An Overview of the Political and Social Background
to the Vietnam War

Mavis Robertson

This is an edited version of a paper presented at the Sydney Branch’s two day conference on ‘Social Protest Movements and the Labour Movement, 1965-1975: which was held at the Women’s College, Sydney University, on 22-23 September 2001

Many concerns brought us to that day in May 1970 where we demonstrated against the Vietnam War. Many events and issues: had moulded our opinions. We spilled out from the Town Hall steps right across George Street to be hemmed in by Woolworths windows. We then filled the spaces way past Bathurst Street on one side and part way down George Street towards Market Street on the other. The diverse concerns, events and issues of the 60s all played a part in getting us there. Consider some of these – not necessarily in chronological order or in order of importance – which influenced many people to join the Moratorium in 1970.

I remember Sharpeville, although there were very few images on the TV and practically no one in mainstream political life who mentioned it at the time. That brutal event and the lack of response reinforced in me, and others, the notion that democracy was always conditioned, and that outrage against violence was often selective.

This was not exactly surprising given that the United States then, as now, was designated the leader of the free world and at that time was a country divided. Those who sought to end racial discrimination there were vilified, brutalised, beaten, jailed, and murdered. I can still see in my mind the black children set upon by alsatian dogs, handled by police, because they and their parents had the temerity to want an end to segregated schooling.

These were also years of political assassinations – John Kennedy, Robert Kennedy, Martin Luther King b~!ng the most obvious, but in reality only a small section of these who became victims of a disturbed and divided nation and world.

The post-war peace movement was born out of the cold war where on balance it seemed a sick joke to label the United States the bastion of freedom and democratic values, and it was not too difficult for many to see the then Soviet Union as more sinned against than sinning. The 60s were also marked by the Cuban missile crisis, If you have seen the recent film Thirteen Days – you can capture some of the atmosphere which we felt at that time. For myself, there has been no other time, before or since, when I felt so close to being a casualty of a world war. The danger of a nuclear holocaust was imminent. In those days the US Consulate was near Wynyard in Margaret Street. A growing number of citizens came to demonstrate day after day. When the Russian ships steamed onwards to Cuba we really wondered if we would be back the next day. When the ships turned around the relief overwhelmed us. We saw the agreements as a victory for common sense and a guarantee of Cuba’s rights.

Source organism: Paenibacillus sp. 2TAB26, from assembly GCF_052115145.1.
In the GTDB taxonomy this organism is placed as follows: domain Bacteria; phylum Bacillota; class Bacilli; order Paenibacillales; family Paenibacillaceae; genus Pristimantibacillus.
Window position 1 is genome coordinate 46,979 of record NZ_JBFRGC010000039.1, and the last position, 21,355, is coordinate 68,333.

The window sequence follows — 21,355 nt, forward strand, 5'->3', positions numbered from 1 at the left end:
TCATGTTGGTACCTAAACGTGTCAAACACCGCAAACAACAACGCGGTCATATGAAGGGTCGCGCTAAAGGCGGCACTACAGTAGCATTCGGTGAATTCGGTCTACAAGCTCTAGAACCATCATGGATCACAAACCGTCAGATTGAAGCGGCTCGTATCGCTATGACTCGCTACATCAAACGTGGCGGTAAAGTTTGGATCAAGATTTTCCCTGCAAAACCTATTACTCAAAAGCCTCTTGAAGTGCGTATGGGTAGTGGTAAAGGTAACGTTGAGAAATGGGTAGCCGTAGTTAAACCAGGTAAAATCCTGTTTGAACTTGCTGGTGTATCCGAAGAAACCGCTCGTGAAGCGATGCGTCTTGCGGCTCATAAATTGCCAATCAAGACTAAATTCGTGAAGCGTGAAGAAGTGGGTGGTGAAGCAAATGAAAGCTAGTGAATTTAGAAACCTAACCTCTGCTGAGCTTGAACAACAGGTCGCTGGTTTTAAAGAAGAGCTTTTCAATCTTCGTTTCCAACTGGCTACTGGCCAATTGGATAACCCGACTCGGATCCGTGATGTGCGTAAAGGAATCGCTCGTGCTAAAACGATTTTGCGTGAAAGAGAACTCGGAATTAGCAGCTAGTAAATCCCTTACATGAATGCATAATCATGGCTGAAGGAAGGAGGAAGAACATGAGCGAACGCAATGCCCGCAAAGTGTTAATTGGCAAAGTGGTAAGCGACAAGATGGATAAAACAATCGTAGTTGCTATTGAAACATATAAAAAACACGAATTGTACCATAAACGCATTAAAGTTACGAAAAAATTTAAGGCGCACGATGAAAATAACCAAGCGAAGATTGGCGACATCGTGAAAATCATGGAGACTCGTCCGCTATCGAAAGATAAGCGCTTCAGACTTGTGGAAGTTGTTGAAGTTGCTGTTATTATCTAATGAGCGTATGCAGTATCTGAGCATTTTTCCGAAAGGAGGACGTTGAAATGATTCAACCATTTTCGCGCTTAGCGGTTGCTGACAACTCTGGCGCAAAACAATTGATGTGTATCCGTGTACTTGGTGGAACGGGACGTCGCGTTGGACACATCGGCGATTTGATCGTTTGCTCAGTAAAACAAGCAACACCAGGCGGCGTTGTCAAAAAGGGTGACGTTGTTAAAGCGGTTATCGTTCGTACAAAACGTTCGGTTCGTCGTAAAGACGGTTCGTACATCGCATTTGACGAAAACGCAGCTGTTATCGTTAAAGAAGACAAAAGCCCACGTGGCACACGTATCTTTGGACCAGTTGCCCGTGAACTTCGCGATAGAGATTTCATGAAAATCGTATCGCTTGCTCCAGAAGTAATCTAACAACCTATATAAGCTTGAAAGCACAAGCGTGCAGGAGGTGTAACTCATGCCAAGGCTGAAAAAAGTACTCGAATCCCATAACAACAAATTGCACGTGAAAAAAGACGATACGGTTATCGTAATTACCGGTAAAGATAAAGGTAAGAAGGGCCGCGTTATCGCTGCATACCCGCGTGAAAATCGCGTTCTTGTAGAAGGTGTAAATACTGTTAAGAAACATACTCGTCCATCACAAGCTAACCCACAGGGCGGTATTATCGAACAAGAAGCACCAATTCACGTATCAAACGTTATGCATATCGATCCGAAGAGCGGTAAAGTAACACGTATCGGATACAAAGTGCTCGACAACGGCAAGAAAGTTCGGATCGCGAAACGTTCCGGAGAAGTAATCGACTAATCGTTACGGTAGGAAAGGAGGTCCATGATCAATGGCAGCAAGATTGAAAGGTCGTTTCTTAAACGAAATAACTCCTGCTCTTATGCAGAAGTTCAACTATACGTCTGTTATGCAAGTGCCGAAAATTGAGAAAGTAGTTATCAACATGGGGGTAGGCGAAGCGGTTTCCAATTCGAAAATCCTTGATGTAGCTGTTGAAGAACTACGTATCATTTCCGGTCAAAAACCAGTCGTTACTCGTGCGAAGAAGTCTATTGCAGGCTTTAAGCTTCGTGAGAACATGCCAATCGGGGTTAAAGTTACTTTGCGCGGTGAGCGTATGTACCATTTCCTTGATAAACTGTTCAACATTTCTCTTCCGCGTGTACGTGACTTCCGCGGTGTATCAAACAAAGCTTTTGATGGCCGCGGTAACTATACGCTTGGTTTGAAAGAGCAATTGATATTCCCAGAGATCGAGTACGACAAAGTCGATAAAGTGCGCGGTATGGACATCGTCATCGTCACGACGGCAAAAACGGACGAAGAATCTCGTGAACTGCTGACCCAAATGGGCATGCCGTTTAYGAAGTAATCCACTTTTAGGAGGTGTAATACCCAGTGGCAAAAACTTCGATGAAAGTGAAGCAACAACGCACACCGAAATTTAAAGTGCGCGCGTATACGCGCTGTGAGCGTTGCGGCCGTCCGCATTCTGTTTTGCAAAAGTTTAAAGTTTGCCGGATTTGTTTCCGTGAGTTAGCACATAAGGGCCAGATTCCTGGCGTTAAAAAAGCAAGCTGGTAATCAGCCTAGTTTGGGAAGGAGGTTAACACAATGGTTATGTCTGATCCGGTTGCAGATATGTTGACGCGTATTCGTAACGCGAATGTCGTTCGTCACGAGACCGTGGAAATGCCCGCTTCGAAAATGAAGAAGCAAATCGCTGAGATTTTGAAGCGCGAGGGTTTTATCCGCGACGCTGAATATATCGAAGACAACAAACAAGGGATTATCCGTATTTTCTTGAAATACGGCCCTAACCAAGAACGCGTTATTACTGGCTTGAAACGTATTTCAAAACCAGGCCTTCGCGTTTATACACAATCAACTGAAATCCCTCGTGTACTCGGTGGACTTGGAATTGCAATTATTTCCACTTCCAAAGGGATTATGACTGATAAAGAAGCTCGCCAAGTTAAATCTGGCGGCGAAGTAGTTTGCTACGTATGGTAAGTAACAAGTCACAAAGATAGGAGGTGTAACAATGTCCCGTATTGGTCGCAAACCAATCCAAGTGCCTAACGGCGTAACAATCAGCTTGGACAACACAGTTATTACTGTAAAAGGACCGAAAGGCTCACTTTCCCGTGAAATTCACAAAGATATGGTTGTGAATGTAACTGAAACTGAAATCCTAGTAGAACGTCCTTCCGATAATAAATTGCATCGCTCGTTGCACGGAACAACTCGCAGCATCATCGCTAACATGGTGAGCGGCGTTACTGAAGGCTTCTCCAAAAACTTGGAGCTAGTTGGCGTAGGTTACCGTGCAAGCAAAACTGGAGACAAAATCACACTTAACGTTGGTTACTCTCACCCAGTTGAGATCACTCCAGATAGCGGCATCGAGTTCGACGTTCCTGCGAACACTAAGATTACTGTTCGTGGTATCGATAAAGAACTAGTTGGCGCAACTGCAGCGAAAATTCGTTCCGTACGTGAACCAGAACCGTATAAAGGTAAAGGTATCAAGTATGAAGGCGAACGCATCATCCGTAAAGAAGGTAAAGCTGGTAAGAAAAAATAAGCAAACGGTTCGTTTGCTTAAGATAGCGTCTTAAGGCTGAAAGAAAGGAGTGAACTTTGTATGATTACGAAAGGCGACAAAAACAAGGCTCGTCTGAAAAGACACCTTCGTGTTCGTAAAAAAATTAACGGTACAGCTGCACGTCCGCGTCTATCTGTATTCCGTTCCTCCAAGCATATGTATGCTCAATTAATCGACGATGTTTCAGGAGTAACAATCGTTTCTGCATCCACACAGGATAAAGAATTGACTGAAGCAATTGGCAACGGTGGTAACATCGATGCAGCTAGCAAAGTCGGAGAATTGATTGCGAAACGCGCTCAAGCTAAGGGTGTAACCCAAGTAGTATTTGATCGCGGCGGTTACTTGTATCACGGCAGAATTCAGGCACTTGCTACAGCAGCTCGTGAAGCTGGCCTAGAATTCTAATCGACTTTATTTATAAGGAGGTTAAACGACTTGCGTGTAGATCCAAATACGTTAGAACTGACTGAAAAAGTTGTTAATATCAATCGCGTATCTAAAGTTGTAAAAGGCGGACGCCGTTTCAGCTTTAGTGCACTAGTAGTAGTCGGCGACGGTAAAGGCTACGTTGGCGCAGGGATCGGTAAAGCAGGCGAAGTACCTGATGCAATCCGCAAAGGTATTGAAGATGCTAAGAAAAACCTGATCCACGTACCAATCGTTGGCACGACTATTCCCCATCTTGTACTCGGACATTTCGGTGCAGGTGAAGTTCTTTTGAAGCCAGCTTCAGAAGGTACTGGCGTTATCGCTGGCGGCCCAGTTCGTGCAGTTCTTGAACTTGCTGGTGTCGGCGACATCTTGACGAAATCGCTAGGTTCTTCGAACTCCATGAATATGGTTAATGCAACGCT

In the same period when the Soviet Union ended a moratorium on nuclear testing with a massive explosion, the peace movement began to shift away from a partial acceptance that the Soviet nuclear weapons were an understandable reaction to the US monopoly of such weapons and that their existence curtailed some aspects of US military power. Few peace movement participants, after that, articulated the notion that there were good nuclear weapons confronting bad nuclear weapons. The concept of a nuclear-free world began to gather strength.

Nevertheless, the US continued to be the world’s police rewarding those whose anti-communism it applauded, whatever their democratic or, more likely, their anti-democratic attitudes and punishing those who would not conform. It’s a sobering thought that a small Carribean island state has had to face 40 years of blockade, as punishment for its non-conformism. Little wonder that Vietnam, faced with a divided world communist movement, made common cause with Cuba.

By 196,5 Vietnam was sometimes mentioned in the Australian press not least because of increasing involvement of the Australian army. Those who read Tribune were often well informed because a succession of Tribune journalists were posted to Hanoi to report from that country but also to help Vietnam with its English language communications in print and radio.

We knew that Ho Chi Minh was a modest man who had led the fight against Japanese imperialism – the French colonials had, of course, fled. He declared independence in a speech based on the US Declaration of Independence. We knew too that when the French colonists tried to regain lost territory the Vietnamese fought and won in an epic battle. In the aftermath the United States had moved in first with so called advisors and then through various escalations to full-scale war. But it was not Vietnam or Indo China that were fully in focus in the mid -1960s.

The war of words between the USSR and China involved various countries as surrogates of the main protagonists. Hence Yugoslavia and Albania fought their own war of words. Much later and long after the demise of the USSR that became a real war. The war of words found echoes in Australia but more importantly helped many on the left to face – at last, some would rightly say – the true nature of bureaucratic, state socialism. This led to some resurgence in philosophical discussions on the true nature of democracy. The discussions were lively and varied – workers control, limited tenure of office, charters for democracy and a sense that democracy everywhere was faulty not only because of the role of economic power but because democracy has to account for minority opinion not crush it or ban it or persecute it. Hence many issues not previously widely discussed in the left began to be discussed – the plight of Soviet Jewry, the labour camps, the various foreign policy options especially in respect of newly independent countries where the hope of political advantage often saw principles abandoned.